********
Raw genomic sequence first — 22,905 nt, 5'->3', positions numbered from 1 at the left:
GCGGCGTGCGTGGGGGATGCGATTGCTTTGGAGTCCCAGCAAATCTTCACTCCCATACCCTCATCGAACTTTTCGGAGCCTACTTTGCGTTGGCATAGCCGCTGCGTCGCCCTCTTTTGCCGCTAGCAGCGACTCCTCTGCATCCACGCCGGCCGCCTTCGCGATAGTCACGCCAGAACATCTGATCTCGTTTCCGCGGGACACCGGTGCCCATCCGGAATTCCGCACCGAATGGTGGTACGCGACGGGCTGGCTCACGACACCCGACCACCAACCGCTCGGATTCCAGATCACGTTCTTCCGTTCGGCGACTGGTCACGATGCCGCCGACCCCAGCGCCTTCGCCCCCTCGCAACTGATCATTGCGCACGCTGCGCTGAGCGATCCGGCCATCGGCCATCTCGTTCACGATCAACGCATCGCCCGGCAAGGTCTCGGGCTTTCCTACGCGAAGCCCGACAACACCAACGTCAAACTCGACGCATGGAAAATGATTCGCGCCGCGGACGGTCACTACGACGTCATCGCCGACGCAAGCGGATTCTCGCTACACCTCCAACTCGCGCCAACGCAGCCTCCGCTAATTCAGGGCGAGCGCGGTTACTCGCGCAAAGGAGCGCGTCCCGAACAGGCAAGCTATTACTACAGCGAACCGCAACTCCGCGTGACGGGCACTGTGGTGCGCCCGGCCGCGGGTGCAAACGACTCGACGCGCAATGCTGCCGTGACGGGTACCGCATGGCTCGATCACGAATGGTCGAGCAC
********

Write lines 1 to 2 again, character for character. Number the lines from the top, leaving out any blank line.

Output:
Raw genomic sequence first — 22,905 nt, 5'->3', positions numbered from 1 at the left:
GCGGCGTGCGTGGGGGATGCGATTGCTTTGGAGTCCCAGCAAATCTTCACTCCCATACCCTCATCGAACTTTTCGGAGCCTACTTTGCGTTGGCATAGCCGCTGCGTCGCCCTCTTTTGCCGCTAGCAGCGACTCCTCTGCATCCACGCCGGCCGCCTTCGCGATAGTCACGCCAGAACATCTGATCTCGTTTCCGCGGGACACCGGTGCCCATCCGGAATTCCGCACCGAATGGTGGTACGCGACGGGCTGGCTCACGACACCCGACCACCAACCGCTCGGATTCCAGATCACGTTCTTCCGTTCGGCGACTGGTCACGATGCCGCCGACCCCAGCGCCTTCGCCCCCTCGCAACTGATCATTGCGCACGCTGCGCTGAGCGATCCGGCCATCGGCCATCTCGTTCACGATCAACGCATCGCCCGGCAAGGTCTCGGGCTTTCCTACGCGAAGCCCGACAACACCAACGTCAAACTCGACGCATGGAAAATGATTCGCGCCGCGGACGGTCACTACGACGTCATCGCCGACGCAAGCGGATTCTCGCTACACCTCCAACTCGCGCCAACGCAGCCTCCGCTAATTCAGGGCGAGCGCGGTTACTCGCGCAAAGGAGCGCGTCCCGAACAGGCAAGCTATTACTACAGCGAACCGCAACTCCGCGTGACGGGCACTGTGGTGCGCCCGGCCGCGGGTGCAAACGACTCGACGCGCAATGCTGCCGTGACGGGTACCGCATGGCTCGATCACGAATGGTCGAGCAC